LGBT organizations reacted yesterday to statements by Republican senators that comprehensive immigration reform would be put in jeopardy by the addition of provisions for LGBT families. A coalition of groups released a statement. HRC released another.
"Our primary goal is to pass a commonsense, compassionate immigration reform bill that puts our nation's undocumented men, women and children on a pathway to citizenship. That pathway would provide at least 267,000 LGBT undocumented people the opportunity to become full participants in our economy and our democracy.
"We do not believe that our friends in the evangelical faith community or conservative Republicans would allow the entire immigration reform bill to fail simply because it affords 28,500 same-sex couples equal immigration rights. This take-it-or-leave-it stance with regard to same-sex binational couples is not helpful when we all share the same goal of passing comprehensive immigration reform that provides a path to citizenship.
"We all deserve a chance to live with dignity, to pursue our dreams, and to work for a better future and better quality of life.
"Our current immigration system is broken. It dehumanizes, scapegoats and vilifies all immigrants, including LGBT immigrants, and their friends and families. Comprehensive, compassionate immigration reform is an urgent priority for our nation and the LGBT community.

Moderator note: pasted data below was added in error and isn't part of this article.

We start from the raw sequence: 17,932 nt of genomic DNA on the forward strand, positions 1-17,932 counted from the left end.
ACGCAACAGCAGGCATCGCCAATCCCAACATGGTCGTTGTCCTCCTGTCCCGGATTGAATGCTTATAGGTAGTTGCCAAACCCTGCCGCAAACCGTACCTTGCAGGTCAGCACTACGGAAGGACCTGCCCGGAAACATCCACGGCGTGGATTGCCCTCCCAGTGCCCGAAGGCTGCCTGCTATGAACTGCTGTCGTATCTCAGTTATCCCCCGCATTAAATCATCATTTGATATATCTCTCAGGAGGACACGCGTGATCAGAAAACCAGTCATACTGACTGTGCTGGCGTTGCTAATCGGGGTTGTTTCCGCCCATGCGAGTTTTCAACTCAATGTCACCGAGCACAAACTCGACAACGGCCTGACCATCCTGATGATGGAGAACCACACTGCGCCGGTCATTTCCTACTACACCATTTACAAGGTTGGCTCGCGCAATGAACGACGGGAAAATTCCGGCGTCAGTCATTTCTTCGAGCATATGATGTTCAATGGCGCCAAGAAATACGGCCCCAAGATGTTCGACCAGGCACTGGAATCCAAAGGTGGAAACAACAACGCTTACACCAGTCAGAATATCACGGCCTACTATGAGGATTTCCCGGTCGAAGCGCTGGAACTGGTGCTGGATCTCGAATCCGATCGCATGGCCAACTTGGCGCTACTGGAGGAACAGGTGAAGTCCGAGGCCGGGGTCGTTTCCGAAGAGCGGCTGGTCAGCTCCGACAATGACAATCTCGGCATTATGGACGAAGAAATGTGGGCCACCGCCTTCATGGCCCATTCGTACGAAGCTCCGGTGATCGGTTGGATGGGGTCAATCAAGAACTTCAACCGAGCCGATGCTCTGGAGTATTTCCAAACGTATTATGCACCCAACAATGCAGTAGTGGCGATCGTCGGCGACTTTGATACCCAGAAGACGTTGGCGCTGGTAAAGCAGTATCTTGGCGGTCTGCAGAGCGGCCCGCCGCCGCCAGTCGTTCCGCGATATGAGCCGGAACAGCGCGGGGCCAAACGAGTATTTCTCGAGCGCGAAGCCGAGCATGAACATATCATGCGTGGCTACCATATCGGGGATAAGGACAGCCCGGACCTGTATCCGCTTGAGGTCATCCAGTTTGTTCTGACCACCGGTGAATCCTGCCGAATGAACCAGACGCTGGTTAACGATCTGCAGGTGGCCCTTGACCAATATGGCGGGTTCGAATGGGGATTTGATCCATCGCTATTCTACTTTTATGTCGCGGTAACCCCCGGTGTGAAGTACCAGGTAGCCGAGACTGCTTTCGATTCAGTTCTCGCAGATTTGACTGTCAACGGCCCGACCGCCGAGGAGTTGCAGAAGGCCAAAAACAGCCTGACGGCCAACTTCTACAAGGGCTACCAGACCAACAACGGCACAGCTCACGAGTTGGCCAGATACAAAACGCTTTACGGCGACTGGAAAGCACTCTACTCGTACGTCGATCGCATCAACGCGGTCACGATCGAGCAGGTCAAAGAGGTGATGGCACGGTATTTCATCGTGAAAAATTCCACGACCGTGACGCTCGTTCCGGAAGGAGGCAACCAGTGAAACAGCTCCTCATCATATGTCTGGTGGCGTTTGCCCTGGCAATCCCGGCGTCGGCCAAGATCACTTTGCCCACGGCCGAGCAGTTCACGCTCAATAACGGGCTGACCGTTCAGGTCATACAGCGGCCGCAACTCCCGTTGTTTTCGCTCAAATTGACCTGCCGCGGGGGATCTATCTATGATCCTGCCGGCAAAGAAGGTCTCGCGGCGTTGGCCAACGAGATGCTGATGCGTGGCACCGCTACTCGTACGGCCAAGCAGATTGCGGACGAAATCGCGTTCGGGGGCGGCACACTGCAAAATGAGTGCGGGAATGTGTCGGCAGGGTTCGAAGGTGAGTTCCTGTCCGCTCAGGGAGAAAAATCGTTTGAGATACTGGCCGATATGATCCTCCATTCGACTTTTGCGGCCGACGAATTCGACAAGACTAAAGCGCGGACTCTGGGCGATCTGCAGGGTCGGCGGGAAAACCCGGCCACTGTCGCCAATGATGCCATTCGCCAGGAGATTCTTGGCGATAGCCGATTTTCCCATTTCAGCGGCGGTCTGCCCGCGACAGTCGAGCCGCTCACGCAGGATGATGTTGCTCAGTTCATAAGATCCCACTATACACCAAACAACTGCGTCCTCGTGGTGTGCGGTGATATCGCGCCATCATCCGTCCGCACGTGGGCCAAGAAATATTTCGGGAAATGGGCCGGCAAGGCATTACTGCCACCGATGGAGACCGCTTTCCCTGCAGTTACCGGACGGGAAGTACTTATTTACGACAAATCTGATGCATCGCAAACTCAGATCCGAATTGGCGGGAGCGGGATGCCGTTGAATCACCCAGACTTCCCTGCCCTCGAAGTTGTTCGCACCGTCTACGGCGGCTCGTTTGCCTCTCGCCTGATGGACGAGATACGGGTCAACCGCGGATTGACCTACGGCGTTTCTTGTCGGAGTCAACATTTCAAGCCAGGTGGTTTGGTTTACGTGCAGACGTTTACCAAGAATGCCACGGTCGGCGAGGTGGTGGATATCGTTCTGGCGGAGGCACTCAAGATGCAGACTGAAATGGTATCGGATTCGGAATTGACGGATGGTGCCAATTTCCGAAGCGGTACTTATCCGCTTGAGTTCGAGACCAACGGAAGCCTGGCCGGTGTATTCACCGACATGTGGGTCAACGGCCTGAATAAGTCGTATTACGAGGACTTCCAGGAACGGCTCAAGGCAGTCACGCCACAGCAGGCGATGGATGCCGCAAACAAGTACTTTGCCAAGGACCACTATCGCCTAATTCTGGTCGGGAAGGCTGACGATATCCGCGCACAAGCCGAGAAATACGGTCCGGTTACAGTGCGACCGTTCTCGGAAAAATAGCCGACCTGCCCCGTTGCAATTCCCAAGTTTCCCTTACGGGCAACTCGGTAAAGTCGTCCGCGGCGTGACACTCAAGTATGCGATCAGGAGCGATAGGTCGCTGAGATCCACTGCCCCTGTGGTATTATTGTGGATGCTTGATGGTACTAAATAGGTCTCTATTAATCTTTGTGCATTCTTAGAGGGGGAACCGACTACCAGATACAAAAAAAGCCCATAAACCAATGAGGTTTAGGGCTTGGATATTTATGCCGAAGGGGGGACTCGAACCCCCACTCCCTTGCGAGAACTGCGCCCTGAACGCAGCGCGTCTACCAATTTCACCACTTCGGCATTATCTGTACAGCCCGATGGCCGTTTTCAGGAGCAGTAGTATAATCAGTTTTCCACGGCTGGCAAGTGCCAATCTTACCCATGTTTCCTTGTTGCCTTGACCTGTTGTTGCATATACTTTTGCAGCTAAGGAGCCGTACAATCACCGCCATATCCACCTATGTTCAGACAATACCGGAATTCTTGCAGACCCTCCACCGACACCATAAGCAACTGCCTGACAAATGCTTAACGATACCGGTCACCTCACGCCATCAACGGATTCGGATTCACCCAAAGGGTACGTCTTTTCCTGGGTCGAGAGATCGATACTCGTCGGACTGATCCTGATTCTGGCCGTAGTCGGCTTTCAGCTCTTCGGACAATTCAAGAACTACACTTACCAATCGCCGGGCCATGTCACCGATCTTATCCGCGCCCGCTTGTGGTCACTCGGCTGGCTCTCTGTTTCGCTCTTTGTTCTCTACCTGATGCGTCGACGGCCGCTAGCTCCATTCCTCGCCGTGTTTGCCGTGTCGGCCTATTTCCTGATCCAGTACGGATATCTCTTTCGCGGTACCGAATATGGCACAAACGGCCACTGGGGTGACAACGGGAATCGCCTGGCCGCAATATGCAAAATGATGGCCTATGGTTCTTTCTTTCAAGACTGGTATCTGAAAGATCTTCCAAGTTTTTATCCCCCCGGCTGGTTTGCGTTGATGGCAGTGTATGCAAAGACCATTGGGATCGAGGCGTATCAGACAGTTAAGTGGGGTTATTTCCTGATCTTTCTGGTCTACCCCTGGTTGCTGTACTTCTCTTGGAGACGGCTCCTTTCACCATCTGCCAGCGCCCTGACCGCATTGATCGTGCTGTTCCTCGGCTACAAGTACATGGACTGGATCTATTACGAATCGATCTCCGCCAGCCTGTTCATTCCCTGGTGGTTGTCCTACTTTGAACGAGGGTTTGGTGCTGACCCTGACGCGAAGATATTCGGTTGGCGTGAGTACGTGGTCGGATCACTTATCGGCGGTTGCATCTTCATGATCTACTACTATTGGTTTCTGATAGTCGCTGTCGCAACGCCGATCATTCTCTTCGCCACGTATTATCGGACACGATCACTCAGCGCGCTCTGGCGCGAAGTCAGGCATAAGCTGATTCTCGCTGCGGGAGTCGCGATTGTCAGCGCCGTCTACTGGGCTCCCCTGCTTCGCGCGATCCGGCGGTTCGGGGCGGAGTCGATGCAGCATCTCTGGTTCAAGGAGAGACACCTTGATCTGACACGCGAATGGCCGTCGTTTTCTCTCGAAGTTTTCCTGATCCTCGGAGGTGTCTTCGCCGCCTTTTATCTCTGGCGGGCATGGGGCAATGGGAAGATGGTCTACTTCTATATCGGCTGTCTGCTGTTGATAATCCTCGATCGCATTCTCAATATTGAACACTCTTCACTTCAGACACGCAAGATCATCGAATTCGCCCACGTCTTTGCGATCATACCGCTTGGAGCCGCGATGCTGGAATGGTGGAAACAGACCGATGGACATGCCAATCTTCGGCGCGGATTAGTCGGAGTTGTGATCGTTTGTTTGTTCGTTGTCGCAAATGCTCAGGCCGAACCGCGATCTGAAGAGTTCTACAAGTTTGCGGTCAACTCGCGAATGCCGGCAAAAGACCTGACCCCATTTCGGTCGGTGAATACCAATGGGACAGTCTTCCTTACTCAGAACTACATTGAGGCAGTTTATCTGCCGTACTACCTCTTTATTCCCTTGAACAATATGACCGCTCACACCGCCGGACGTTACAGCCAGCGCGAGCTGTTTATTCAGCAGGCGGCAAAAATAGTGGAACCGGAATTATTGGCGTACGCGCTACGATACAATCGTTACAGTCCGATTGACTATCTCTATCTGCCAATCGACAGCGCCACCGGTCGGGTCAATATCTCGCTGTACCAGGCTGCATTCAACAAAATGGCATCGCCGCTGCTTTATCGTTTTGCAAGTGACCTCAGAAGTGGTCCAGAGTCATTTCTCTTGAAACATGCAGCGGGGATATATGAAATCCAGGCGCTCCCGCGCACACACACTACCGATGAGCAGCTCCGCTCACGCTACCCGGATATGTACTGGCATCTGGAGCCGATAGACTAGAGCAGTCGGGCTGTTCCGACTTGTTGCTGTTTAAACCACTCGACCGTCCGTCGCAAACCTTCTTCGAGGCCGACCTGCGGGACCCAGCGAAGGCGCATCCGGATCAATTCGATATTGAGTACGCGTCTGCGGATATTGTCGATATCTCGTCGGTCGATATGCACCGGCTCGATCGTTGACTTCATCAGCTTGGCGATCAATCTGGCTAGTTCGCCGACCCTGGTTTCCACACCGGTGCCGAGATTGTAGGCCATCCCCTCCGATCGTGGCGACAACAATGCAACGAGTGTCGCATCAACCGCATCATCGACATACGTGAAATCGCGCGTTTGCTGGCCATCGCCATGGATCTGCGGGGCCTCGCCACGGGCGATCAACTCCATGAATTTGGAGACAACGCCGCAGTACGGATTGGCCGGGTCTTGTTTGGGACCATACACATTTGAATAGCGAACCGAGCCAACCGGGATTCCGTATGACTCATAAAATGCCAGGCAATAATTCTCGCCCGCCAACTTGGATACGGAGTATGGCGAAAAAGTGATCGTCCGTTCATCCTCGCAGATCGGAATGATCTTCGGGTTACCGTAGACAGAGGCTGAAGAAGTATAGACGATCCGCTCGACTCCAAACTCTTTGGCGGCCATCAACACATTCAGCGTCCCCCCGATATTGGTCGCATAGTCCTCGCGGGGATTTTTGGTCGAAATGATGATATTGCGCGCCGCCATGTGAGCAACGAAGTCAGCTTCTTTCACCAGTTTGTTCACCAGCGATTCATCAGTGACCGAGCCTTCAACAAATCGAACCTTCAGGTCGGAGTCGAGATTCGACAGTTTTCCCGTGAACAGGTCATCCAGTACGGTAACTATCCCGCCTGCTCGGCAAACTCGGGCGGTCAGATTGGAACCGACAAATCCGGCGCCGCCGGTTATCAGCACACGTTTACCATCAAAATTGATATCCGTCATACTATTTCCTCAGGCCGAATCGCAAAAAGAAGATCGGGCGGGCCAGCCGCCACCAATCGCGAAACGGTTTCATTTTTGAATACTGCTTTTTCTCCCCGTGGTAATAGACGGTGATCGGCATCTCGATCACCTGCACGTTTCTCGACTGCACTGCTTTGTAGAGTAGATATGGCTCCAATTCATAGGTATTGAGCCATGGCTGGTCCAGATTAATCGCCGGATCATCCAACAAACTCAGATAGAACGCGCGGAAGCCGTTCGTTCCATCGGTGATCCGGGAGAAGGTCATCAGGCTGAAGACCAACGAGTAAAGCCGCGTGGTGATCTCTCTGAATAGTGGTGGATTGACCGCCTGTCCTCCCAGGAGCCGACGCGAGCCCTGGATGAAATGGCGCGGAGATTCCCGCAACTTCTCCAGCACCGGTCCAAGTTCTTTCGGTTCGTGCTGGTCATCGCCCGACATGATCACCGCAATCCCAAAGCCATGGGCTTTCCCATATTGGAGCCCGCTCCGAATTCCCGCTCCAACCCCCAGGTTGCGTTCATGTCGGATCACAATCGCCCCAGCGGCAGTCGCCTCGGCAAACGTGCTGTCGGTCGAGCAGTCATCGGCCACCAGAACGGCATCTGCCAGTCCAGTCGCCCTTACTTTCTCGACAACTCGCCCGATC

"We stand firmly that the following principles must be included if we are to truly have comprehensive immigration reform legislation:
· Provide a pathway to citizenship.
· Ensure that family unity remains at the heart of immigration law and policy.
· End unjust detentions and deportations.
· Uphold labor and employment standards and ensure that the enforcement of immigration law does not undermine labor and employment rights.
· Promote a dignified quality of life for border communities by establishing oversight mechanisms to ensure border agencies uphold basic civil and human rights protections.
· Ensure immigrant members of our community are not relegated to permanent second-class status."
"The idea that lesbian and gay couples are the barrier to a bipartisan immigration reform agreement is an offensive ruse designed to distract attention away from the failings of Congress — a body that refuses to come together on popular and common-sense solutions to a host of our country's problems.
"When examining the facts, it is clear that LGBT equality is not the controversial, hot-button issue that a handful of legislators portray it to be. Marriage equality continues to advance in the states and polls show super-majority support for everything from workplace non-discrimination laws to anti-bullying protections. Moreover, a broad coalition of religious groups, labor organizations, businesses and civil rights groups support the inclusion of same-sex bi-national couples in a comprehensive reform bill.
"This bluster is nothing more than a political maneuver designed to divide the pro-reform coalition and at the same time appease a small but vocal group of social conservatives that will do anything to stop progress for lesbian and gay couples. The LGBT community will not stand for Congress placing the blame of their own dysfunction on our shoulders."